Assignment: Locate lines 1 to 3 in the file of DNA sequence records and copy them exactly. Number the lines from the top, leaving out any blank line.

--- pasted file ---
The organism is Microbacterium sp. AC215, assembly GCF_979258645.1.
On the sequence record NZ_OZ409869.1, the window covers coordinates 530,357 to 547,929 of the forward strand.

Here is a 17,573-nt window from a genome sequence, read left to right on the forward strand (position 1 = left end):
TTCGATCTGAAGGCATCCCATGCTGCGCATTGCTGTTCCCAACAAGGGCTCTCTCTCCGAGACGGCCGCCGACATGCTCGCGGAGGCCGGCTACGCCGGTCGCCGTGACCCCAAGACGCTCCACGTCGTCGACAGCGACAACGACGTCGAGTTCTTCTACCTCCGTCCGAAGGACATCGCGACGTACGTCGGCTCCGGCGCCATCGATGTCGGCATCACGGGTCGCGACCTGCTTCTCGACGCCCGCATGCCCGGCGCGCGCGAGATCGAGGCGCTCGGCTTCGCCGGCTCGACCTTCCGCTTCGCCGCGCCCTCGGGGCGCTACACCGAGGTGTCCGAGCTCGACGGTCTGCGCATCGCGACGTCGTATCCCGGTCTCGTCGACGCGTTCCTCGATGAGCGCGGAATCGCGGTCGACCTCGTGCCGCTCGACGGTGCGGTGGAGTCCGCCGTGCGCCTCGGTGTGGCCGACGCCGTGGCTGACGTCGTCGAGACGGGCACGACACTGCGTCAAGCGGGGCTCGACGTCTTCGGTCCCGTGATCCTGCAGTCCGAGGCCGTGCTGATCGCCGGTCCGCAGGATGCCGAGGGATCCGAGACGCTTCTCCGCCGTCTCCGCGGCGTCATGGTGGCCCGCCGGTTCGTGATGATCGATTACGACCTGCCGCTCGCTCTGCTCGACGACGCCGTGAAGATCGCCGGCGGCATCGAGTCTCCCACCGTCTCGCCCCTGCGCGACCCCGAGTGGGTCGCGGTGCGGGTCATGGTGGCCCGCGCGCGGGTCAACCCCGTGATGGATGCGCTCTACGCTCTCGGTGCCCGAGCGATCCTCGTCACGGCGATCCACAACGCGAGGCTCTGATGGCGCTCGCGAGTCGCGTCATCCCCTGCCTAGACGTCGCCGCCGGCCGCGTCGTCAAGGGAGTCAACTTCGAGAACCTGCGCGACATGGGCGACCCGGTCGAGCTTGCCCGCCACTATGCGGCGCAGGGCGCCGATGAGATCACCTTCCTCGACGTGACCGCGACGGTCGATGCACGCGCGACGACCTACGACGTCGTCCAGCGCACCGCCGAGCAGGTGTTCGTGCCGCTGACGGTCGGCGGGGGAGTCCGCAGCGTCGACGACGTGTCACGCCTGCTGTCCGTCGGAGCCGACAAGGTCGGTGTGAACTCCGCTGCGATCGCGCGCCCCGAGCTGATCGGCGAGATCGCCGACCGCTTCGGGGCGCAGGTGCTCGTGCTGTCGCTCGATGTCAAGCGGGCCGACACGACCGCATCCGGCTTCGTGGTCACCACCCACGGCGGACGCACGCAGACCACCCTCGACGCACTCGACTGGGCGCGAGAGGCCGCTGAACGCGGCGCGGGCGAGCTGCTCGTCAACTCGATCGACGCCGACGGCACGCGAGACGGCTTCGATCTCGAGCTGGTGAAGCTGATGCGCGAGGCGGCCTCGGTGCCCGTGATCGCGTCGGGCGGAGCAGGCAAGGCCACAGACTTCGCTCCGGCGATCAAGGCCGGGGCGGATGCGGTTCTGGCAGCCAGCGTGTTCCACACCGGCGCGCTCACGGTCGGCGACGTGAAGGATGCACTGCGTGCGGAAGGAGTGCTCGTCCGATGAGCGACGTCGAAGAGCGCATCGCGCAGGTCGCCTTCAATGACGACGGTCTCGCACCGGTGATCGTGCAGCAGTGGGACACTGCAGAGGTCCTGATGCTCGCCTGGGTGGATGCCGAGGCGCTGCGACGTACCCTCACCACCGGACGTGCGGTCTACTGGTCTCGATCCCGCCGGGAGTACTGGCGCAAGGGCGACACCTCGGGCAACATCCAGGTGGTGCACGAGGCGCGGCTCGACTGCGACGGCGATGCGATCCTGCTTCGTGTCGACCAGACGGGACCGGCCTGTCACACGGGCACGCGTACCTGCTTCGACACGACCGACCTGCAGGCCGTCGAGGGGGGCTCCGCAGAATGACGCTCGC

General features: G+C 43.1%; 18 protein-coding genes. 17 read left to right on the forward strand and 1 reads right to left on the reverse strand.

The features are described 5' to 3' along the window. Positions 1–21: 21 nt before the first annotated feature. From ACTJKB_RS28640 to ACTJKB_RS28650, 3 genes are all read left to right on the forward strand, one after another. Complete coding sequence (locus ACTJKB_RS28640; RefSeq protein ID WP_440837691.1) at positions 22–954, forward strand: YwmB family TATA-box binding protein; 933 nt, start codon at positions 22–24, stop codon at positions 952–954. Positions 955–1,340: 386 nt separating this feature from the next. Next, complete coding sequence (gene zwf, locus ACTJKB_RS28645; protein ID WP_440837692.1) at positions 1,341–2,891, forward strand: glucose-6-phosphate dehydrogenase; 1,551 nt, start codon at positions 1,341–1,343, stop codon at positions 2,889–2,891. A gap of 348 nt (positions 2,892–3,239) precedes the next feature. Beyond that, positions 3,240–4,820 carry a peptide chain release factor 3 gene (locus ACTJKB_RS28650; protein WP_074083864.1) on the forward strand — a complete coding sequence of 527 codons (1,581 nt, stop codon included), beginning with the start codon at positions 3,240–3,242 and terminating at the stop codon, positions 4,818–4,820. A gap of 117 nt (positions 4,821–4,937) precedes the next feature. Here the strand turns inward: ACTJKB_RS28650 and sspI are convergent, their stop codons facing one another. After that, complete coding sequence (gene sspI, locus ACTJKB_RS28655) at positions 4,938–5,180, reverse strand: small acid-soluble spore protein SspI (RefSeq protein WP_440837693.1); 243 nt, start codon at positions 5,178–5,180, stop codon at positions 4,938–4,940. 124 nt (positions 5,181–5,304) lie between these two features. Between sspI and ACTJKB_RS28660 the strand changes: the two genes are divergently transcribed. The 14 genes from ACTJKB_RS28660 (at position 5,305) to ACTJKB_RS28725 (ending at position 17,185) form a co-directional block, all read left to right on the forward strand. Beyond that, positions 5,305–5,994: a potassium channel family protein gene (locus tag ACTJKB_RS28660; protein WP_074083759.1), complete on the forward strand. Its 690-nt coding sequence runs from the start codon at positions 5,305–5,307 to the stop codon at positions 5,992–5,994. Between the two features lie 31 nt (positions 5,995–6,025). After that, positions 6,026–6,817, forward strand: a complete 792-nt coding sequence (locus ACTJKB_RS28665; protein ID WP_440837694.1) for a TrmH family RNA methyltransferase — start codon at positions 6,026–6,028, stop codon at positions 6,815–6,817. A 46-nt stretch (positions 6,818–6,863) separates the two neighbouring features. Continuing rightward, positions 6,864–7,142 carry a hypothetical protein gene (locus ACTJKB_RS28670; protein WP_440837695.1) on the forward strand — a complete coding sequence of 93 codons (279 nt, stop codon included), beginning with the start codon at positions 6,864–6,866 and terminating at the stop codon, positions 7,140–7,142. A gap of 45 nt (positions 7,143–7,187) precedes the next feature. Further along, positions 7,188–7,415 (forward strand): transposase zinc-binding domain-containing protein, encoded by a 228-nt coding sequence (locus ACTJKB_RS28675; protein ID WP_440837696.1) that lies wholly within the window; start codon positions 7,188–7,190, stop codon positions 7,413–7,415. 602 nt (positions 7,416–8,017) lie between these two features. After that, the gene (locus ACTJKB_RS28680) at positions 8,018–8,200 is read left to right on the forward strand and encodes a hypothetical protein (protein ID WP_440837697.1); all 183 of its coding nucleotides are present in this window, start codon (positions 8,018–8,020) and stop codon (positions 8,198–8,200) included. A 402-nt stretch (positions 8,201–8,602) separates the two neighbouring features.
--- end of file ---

The organism is Microbacterium sp. AC215, assembly GCF_979258645.1.
On the sequence record NZ_OZ409869.1, the window covers coordinates 530,357 to 547,929 of the forward strand.

Here is a 17,573-nt window from a genome sequence, read left to right on the forward strand (position 1 = left end):